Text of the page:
By Ted Carter
Pearl has no authority to prevent a manufactured home park from refilling vacated lots with manufactured homes, Madison-Rankin Circuit Judge John H. Emfinger ruled Wednesday.
Pearl City Attorney James Bobo said Friday he will meet with the mayor and City Council to decide whether to appeal.
The ruling in favor of Homewood Co.’s Grove Acres Mobile Home Community marked a second set back for the efforts of Rankin County communities to stop the filling of vacant mobile home spaces. The first ruling, given in a 9-0 decision Mississippi Supreme Court decision, applied to Richland.
Both rulings affirmed a property owner’s constitutional right to “enjoy” its property and to continue a nonconforming use that does not involve an expansion of the use.
The state Supreme Court ruling in late May struck down a similar land-use policy in Richland and overturned a ruling by Emfinger. The circuit judge had upheld Richland’s claim that filling of 30 or so vacant lots in the park on Old Highway 49 would expand a non-conforming use.
Pearl hoped to persuade Emfinger that the Grove Acres case had substantial differences from the Cleveland Mobile Home Park ruling. But Emfinger concluded in Wednesday’s ruling that in both cases a local government was attempting to apply a non-conforming use ordinance on a lot-by-lot basis rather than applying it to the manufactured home park as a whole.
“The issue before the court is almost identical,” Emfinger wrote in the latest ruling.
Like Cleveland Mobile Home Park in Richland, the Pearl park “has a constitutional right to continue its enjoyment of its property and the action by the City is a violation of Homewood’s constitutional right to enjoy its property,” the judge said.
Pearl’s action’s, he said, “would effectively destroy the mobile home park by attrition.”
Pearl “may not enact, enforce and/or interpret the 2009 (zoning) ordinance so as to prevent the lawful continuation of a nonconforming use,” Emfinger said in concluding his ruling.
Pearl wanted to show the Grove Acres case differed from the Cleveland Mobile Home Park but had a difficult task in doing so. Emfinger had signaled his intent to link the two cases by putting off a ruling on Grove Acres until the Supreme Court ruled on the Cleveland case. He said he would accept no further motions until after the higher court ruled.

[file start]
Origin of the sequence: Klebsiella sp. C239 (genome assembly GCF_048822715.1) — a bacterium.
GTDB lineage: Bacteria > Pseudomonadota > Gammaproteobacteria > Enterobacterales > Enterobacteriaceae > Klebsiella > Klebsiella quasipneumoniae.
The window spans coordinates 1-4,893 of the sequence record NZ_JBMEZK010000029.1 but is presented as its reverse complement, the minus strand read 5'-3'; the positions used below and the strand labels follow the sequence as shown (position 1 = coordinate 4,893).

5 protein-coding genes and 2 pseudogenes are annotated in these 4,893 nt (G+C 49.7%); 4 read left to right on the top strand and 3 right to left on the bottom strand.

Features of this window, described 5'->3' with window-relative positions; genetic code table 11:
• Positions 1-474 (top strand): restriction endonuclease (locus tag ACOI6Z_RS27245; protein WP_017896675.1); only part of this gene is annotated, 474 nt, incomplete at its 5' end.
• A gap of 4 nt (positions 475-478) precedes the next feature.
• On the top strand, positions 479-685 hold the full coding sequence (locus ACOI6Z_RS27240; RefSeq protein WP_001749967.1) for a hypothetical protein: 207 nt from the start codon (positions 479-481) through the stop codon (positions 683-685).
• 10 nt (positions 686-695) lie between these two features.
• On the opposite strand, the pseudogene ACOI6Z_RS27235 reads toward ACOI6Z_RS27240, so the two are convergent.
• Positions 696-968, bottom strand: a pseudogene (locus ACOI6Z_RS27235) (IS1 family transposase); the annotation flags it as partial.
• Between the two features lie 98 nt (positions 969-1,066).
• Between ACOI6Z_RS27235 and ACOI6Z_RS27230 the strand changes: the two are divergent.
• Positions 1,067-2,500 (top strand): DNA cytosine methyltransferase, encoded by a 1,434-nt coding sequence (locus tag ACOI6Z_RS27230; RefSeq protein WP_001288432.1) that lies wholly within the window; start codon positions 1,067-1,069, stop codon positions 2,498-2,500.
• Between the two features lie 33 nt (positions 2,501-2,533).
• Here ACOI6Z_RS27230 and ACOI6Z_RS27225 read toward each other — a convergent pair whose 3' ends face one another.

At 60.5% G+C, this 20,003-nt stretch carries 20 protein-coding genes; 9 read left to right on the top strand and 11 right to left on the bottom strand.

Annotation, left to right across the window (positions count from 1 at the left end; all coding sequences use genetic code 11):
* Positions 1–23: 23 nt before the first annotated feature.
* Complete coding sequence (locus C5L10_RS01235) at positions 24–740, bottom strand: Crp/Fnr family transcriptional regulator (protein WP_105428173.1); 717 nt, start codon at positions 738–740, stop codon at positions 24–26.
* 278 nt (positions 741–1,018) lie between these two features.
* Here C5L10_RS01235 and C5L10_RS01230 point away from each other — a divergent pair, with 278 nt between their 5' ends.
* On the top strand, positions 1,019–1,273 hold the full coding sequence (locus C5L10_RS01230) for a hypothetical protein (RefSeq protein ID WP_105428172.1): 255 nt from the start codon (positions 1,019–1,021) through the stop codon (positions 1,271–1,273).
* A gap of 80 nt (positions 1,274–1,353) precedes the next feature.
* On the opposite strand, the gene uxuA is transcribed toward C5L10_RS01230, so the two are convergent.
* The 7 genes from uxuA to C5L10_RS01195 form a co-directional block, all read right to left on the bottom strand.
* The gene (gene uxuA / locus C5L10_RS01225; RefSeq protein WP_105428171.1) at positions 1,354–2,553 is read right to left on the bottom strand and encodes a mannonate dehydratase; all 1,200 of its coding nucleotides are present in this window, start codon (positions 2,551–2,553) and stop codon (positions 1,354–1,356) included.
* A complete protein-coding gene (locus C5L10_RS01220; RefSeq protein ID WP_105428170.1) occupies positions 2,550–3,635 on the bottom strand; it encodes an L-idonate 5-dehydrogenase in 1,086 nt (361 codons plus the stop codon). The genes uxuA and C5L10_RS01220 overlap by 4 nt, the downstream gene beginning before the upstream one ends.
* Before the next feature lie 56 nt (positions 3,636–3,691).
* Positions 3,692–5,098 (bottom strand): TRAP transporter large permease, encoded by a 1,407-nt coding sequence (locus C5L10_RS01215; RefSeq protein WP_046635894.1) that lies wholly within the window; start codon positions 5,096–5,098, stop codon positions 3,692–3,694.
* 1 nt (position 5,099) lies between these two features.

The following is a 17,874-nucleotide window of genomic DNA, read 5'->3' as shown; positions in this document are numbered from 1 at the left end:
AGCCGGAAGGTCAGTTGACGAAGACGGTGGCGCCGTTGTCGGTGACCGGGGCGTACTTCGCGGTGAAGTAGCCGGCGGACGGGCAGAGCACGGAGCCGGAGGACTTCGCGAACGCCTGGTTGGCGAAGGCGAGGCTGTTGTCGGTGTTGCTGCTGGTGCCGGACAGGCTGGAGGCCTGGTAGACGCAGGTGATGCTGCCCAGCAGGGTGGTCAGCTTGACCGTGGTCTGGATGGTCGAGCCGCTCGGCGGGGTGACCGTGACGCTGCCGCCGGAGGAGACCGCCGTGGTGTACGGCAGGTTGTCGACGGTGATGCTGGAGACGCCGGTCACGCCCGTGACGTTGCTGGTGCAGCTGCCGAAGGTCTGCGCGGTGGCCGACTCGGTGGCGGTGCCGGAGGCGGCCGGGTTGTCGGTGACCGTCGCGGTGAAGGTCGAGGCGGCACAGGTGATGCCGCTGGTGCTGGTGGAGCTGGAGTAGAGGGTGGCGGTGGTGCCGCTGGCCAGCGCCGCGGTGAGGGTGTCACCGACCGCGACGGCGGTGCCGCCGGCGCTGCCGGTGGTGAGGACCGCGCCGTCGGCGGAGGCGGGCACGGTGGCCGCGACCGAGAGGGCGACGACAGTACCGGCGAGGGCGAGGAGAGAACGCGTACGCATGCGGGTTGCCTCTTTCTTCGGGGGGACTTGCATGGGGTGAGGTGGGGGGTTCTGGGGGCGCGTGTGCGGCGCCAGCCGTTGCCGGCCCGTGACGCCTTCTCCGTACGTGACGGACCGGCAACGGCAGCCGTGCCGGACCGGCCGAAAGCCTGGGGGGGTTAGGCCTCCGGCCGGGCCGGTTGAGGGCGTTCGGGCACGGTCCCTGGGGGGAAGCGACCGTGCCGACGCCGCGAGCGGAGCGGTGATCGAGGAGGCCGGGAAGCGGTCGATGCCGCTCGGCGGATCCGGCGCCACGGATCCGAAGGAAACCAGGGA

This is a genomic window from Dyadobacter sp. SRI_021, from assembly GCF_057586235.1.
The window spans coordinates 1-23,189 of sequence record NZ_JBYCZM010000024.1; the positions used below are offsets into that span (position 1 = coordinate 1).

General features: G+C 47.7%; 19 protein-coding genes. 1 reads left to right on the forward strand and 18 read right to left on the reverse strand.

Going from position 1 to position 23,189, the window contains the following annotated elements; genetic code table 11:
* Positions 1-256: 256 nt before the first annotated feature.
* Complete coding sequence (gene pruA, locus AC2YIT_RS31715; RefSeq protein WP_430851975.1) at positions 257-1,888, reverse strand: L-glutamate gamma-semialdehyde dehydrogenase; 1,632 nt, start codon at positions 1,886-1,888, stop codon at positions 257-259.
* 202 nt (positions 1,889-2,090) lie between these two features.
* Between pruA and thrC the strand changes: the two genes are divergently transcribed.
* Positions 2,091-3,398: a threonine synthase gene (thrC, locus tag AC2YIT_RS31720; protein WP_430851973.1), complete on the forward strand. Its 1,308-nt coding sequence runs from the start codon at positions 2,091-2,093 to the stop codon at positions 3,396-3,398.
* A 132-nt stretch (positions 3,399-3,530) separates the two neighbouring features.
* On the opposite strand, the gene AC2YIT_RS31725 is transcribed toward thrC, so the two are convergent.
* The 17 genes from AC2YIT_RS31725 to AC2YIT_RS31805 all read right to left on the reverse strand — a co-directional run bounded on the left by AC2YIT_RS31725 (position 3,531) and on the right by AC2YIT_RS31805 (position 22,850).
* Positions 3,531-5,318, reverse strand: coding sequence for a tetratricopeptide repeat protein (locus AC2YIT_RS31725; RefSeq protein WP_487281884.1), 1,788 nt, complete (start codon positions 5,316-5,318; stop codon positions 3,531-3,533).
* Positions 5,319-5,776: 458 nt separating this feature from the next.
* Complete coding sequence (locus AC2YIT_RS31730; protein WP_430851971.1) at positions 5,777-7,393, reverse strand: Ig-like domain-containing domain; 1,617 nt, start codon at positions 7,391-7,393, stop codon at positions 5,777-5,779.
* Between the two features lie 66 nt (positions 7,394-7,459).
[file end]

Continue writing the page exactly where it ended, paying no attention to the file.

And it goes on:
Bobo, the Pearl city attorney, had hoped to persuade Emfinger not to allow Homewood Co. to “operate a trailer park full of potential death traps until the end of time.”
Bobo argued that the Cleveland decision did not resolve issues raised in Pearl’s fight with Homewood, which bought the park at 2183 Old Brandon Road in 1998.
For a start, Bobo said, Homewood failed to show that Grove Acres is “a lawful pre-existing use.”
In its action against Cleveland Mobile Home Park, Richland erred by “suddenly attempting to place a new spin on a pre-existing 39-year-old zoning law.” Bobo said.
By contrast, Pearl adopted a new zoning ordinance in 2009 excluding mobile home parks from commercial zones, a process that included several public hearings and guidance from experts in municipal planning.
Once enacted, the City’s “exclusion of manufactured homes from commercial zones has been consistent and evenly applied,” he said.
The Pearl city attorney wanted Emfinger to distinguish manufactured homes from other types of structures. “They are nothing like apartment buildings, parking garages or other fixed site-built structures,” Bobo said.
In a tornado, people are better of lying in a ditch than remaining in a properly tied down mobile home, he claimed.
Pearl’s “non site-built” homes “have historically tended to become eye-sores, a detriment on property values and to present a disproportionate drain on city services, including law enforcement,” Bobo said.
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